The community of practice (CoP) is perhaps the most common type of (online) community. In a CoP colleagues come together to share best practices with each other. Medieval guilds, professional associations and in some instances, school classes are examples of communities of practice.
The community, the practice and the knowledge domain.
Etienne Wenger is known worldwide as one of the experts in the area of communities of practice. He was the first to come up with a good definition. According to him, every CoP has a community, a practice and a knowledge domain. The ‘community’ speaks for itself and means that members share experiences and build relationships in order to learn from, and with each other. The ‘practice’ states that members from the community are real practitioners from a specific field. As such they develop a shared repertoire of experiences, stories, tools, guidelines and procedures. From here they develop a collective practice. The ‘knowledge domain’ defines the community. Members are characterized by comparable competenties in their field. These three factors continually influence each other. Experiences from the practice provide for shifts in the domain. These shifts in the domain have effects on the community and so forth.
Communities of practice have soared in growth with knowledge management in organizations. CoPs fill a crucial role in managing knowledge, because practice and knowledge are not separate from one another. We learn by doing and research shows that 90% of what we learn originates from informal activity (interactions with others, experience from our practice). Only 10% comes from formal processes (studying). Organisations can facilitate this 90% with a tool such as a CoP.
Much of the knowledge in an organisation is not directly accessible, because it sits in the heads of colleagues as unconscious knowledge (tacit knowledge). Because participants of CoPs are ‘forced’ to make their experiences explicit, this knowledge becomes available. In (online) discussions, stories and wikis, you can discover how you do the work (‘tacit knowledge’).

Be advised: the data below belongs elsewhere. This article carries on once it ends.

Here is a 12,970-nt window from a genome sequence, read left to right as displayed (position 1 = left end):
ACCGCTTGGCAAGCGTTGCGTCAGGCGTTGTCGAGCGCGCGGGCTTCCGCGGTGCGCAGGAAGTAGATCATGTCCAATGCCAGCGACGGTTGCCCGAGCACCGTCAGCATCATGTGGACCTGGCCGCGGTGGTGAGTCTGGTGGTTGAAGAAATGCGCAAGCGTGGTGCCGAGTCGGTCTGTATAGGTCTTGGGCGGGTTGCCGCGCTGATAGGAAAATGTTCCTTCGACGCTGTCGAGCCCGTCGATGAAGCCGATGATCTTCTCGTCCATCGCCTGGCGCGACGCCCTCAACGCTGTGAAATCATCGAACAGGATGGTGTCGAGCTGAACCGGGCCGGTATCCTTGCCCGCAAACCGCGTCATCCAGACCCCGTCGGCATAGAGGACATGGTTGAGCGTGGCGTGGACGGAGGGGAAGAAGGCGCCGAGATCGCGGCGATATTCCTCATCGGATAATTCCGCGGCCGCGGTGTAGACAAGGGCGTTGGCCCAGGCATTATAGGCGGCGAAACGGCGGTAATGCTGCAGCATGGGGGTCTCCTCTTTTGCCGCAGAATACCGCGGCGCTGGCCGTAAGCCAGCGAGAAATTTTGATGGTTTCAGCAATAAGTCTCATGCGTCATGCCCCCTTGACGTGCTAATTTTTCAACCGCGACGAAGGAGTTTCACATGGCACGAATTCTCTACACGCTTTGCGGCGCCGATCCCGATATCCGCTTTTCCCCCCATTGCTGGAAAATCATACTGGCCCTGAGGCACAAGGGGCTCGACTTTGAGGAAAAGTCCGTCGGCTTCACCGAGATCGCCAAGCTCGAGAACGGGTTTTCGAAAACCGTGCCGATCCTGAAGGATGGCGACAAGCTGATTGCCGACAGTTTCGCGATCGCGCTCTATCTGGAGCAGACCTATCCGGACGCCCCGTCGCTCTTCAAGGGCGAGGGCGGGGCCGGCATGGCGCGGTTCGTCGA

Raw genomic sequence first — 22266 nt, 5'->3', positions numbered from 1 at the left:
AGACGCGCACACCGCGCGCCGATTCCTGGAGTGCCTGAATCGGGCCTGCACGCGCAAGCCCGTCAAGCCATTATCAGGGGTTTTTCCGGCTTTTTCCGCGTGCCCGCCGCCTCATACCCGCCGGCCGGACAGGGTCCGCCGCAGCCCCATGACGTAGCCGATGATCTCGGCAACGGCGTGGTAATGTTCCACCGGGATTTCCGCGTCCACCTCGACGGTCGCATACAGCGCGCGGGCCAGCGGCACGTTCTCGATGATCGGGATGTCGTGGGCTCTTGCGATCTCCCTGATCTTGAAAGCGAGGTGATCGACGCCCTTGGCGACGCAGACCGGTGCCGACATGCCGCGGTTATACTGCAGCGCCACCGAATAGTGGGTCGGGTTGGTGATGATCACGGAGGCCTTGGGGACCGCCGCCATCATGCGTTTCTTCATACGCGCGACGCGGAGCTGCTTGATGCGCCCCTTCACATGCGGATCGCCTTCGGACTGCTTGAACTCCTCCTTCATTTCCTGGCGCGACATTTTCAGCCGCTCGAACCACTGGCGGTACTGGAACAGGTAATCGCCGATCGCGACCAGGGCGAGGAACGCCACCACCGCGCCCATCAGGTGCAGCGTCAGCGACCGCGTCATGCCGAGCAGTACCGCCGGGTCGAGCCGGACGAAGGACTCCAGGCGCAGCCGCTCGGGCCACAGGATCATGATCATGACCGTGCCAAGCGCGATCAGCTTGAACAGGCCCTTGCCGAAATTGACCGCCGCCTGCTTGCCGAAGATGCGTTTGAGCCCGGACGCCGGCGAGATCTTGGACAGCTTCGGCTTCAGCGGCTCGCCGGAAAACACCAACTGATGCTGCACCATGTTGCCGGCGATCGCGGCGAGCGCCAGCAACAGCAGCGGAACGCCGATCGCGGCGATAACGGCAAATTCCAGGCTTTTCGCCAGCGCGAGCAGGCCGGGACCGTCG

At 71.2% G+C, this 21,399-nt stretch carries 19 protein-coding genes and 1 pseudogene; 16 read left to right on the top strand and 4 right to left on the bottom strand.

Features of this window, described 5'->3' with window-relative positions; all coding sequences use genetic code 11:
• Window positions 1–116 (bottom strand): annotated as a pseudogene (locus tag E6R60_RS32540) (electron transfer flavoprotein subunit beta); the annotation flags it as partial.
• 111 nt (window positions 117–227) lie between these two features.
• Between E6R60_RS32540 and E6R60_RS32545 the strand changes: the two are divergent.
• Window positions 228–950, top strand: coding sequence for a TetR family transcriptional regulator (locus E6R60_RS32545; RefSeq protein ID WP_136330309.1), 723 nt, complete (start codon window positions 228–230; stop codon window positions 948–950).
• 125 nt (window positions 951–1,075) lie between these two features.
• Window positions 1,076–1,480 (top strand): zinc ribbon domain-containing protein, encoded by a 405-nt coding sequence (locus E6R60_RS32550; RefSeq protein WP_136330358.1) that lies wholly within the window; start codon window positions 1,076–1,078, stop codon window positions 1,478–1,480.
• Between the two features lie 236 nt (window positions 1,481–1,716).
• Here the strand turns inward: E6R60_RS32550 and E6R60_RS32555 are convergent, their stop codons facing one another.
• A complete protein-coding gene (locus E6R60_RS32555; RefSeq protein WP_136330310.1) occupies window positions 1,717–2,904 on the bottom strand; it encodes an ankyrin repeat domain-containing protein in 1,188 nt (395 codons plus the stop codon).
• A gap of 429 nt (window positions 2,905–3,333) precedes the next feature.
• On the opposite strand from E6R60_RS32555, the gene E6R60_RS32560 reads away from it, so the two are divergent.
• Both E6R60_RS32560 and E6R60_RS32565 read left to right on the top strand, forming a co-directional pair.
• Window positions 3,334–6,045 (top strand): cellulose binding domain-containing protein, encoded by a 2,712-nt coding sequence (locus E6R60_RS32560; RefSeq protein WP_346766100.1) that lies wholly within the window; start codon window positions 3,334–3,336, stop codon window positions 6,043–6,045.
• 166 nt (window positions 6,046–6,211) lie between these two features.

Examples of communities of practice
CoP’s can be huge (hundreds of members), but they can also consist of a group of 10-20 people. In addition, they can be only online or only offline, but can also exist in a variety of hybrids variants.
Communicatierijk [dutch] is a community meant for communication professional who work in the government. KenMe [dutch] is a community for client managers. This community was established by the Professional Association for Client Managers (BVK) to initiate exchanges between peers. HAweb [dutch] is a community especially for doctors. In the image below you can what sort of activity you see in communities of practice.
A CoP is more informal than a team or department. Participation of a CoP is not based on function or title, but on an affinity en involvement in the knowledge domain. Because members continue to redefine the domain and practice, the edges of the community of practice are much more porous than a team. Because communities are organic, living things they have to be approached differently to teams. The community manager has the role of constantly coordinating the needs of the community with the needs of organisation. Alongside this they make sure social processes don’t take over and that any knowledge developed is relevant for the organisation.
Role of the community of practice within the organisation
As stated earlier, the CoP fills an important role in managing knowledge and supporting continual learning within the organisation. Alongside this, it can also be used as an instrument for innovation. The investigative nature of the CoP ensures that the members are actively engaged in the latest developments in their discipline. The organisation always then stays up to date too. Communities of practice whose membership covers numerous teams and departments, also make sure people don’t have to reinvent the wheel all the time. An approach which works in team A, can be directly utilised by team B. Finally, also importantly: Communities of practice support social capital.
Success factors for your community of practice.
To guarantee the success of their community of practice, the organisation can facilitate the following activities:
- Documentation, guidelines and guidance for CoPs. A good example is her from the World Bank.
- Align the CoP agenda with the organisational goals.
- Make tools available such as social intranet with the possibility of discussions, blogs, realtime chat etc.
- Development and appoint community managers.
- Ensure that the community remains focused on the latest developments in the respective discipline.
- Recognize it’s value by offering time and rewards or recognition for employee participation.